If you live in a community with mostly Ashkenazi Jews, at holiday time you are likely to see a lot of traditional Ashkenazi foods. Gefilte fish is perhaps the most mysterious to those who didn’t grow up eating it.

“Gefilte” (geh-FILL-teh) is not a species of fish. The word is Yiddish for “filled.” Gefilte fish is a fish loaf: boned, minced white fish mixed with matzo crumbs, chopped onions and root vegetables, eggs and seasonings. (Think “meat loaf” only with fish.) Then it is formed into balls and the balls are poached either in water or more usually in fish stock.

Gefilte fish is served cold, often with horseradish and a carrot or egg garnish.

As with many Ashkenazi foods, gefilte fish developed in response to regional food availability and ritual requirements. Fish is an especially flexible menu item in a kosher diet, because it is parve, that is, it can be eaten with either flesh or dairy. Moreover, mixing the fish with crumbs of matzo or bread crumbs stretches the expensive protein.

However, fish is tricky on Shabbat, since boning it is viewed by many traditional sources to be a violation of the Sabbath. (Sorting or picking one thing out from another is called borer and is one of the 39 forbidden classes of activity.) Therefore the bones must be removed before Shabbat! Gefilte fish work nicely for this, since the boning happens before Shabbat, and the dish is eaten cold – one less thing to keep hot for the Sabbath meal.

Advice for Beginners: Horseradish helps!

Where is God in Megillat Esther?

Image: A masked person. Photo by madeinitaly.

The name of God appears nowhere in the text of the Book of Esther [Megillat Esther.] What are we to make of this? Is Purim a godless holiday?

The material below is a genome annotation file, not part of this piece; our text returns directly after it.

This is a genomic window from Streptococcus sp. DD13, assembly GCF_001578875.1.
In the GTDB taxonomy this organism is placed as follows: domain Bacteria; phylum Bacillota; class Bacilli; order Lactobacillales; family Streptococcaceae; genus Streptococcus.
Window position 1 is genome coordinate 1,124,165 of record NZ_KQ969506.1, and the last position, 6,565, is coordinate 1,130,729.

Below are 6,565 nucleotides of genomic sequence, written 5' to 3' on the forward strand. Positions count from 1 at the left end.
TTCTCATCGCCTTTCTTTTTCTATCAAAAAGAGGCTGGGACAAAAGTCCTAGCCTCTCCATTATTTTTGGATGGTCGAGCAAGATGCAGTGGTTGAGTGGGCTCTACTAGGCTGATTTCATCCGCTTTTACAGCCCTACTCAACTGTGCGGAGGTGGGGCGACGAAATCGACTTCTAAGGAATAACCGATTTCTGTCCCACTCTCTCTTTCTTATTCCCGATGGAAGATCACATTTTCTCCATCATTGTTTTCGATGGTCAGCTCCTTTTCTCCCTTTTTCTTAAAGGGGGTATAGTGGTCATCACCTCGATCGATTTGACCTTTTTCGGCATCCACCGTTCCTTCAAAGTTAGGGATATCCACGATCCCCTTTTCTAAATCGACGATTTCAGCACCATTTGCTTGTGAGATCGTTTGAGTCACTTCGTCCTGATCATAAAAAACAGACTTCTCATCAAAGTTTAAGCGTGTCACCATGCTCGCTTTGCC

There are a number of ways to read this absence. Chapter 9 of the scroll says that the story was copied onto scrolls and sent far and wide to be read by the Jews. Perhaps the writer (traditionally, Esther herself) felt that it was better not to put scrolls with holy words into general circulation where they could be desecrated. So she chose to omit the name of God, in order to protect the holy Name.

However, modern scholars are fairly certain that Esther is a novella, a fiction, not a history. It has a number of assertions about the Persian court that any Jew of the time would recognize as fake. It is more likely a parable about life in Diaspora.

If that is the case, then the absence of God’s name perhaps has a more deliberate meaning. Jews in Diaspora do not live in Jewish space. The Jews of Megillat Esther live in Persia, under the rule of a Persian king and his court, and as the story illustrates, powerful men can turn on them at any time.

When this happens to Jewish communities, it is natural to ask, “Where is God?” And the Book of Esther directs us to ask that question: where is God, when our enemies slander and betray us, when they imprison and kill us for no good reason other than hatred?

We cannot “see” God in the Esther text. God is apparently missing, and in the context of this story, that poses a theological question: Where is God?

Esther and Mordecai do not have the luxury of waiting for God to appear. They do not have the luxury of miracles. This is not a Red Sea moment, when the waters pass and we all walk to safety. Rather it is like so many other moments in Jewish history, when God seems to be somewhere else, and it is up to good men and women to improvise salvation. Esther married a non-Jew, and Mordecai was the architect of the massacre in Chapter 9. We can disapprove of them if we wish, but once Haman turned on them, they had very few alternatives.